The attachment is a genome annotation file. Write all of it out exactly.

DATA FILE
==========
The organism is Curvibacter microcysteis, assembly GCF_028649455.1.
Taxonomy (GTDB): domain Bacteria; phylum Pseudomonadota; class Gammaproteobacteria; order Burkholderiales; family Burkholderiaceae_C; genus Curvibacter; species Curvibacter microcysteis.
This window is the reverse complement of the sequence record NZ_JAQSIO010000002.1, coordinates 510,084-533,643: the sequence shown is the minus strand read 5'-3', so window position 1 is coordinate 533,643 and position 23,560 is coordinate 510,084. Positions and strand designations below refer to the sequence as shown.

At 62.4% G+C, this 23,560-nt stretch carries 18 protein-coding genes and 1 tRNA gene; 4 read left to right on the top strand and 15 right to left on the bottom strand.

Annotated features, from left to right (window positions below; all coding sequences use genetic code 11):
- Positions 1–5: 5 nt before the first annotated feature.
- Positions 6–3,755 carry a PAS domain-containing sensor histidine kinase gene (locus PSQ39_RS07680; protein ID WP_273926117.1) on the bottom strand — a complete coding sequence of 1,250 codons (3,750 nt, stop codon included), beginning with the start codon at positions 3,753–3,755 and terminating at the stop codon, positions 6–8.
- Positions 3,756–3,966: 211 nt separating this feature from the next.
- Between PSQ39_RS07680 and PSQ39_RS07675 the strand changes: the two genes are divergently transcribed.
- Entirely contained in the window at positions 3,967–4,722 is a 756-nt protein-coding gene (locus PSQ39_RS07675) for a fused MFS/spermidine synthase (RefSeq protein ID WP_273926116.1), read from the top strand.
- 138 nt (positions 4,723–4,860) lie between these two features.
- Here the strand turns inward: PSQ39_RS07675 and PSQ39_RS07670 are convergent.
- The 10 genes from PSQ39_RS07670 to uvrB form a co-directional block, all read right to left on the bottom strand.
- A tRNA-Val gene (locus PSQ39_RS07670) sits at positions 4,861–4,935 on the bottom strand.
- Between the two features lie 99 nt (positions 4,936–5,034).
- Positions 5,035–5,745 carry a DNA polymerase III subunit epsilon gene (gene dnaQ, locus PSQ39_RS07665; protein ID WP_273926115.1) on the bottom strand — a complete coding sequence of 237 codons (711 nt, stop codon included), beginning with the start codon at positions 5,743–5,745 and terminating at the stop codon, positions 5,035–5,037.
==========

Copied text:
The organism is Curvibacter microcysteis, assembly GCF_028649455.1.
Taxonomy (GTDB): domain Bacteria; phylum Pseudomonadota; class Gammaproteobacteria; order Burkholderiales; family Burkholderiaceae_C; genus Curvibacter; species Curvibacter microcysteis.
This window is the reverse complement of the sequence record NZ_JAQSIO010000002.1, coordinates 510,084-533,643: the sequence shown is the minus strand read 5'-3', so window position 1 is coordinate 533,643 and position 23,560 is coordinate 510,084. Positions and strand designations below refer to the sequence as shown.

At 62.4% G+C, this 23,560-nt stretch carries 18 protein-coding genes and 1 tRNA gene; 4 read left to right on the top strand and 15 right to left on the bottom strand.

Annotated features, from left to right (window positions below; all coding sequences use genetic code 11):
- Positions 1–5: 5 nt before the first annotated feature.
- Positions 6–3,755 carry a PAS domain-containing sensor histidine kinase gene (locus PSQ39_RS07680; protein ID WP_273926117.1) on the bottom strand — a complete coding sequence of 1,250 codons (3,750 nt, stop codon included), beginning with the start codon at positions 3,753–3,755 and terminating at the stop codon, positions 6–8.
- Positions 3,756–3,966: 211 nt separating this feature from the next.
- Between PSQ39_RS07680 and PSQ39_RS07675 the strand changes: the two genes are divergently transcribed.
- Entirely contained in the window at positions 3,967–4,722 is a 756-nt protein-coding gene (locus PSQ39_RS07675) for a fused MFS/spermidine synthase (RefSeq protein ID WP_273926116.1), read from the top strand.
- 138 nt (positions 4,723–4,860) lie between these two features.
- Here the strand turns inward: PSQ39_RS07675 and PSQ39_RS07670 are convergent.
- The 10 genes from PSQ39_RS07670 to uvrB form a co-directional block, all read right to left on the bottom strand.
- A tRNA-Val gene (locus PSQ39_RS07670) sits at positions 4,861–4,935 on the bottom strand.
- Between the two features lie 99 nt (positions 4,936–5,034).
- Positions 5,035–5,745 carry a DNA polymerase III subunit epsilon gene (gene dnaQ, locus PSQ39_RS07665; protein ID WP_273926115.1) on the bottom strand — a complete coding sequence of 237 codons (711 nt, stop codon included), beginning with the start codon at positions 5,743–5,745 and terminating at the stop codon, positions 5,035–5,037.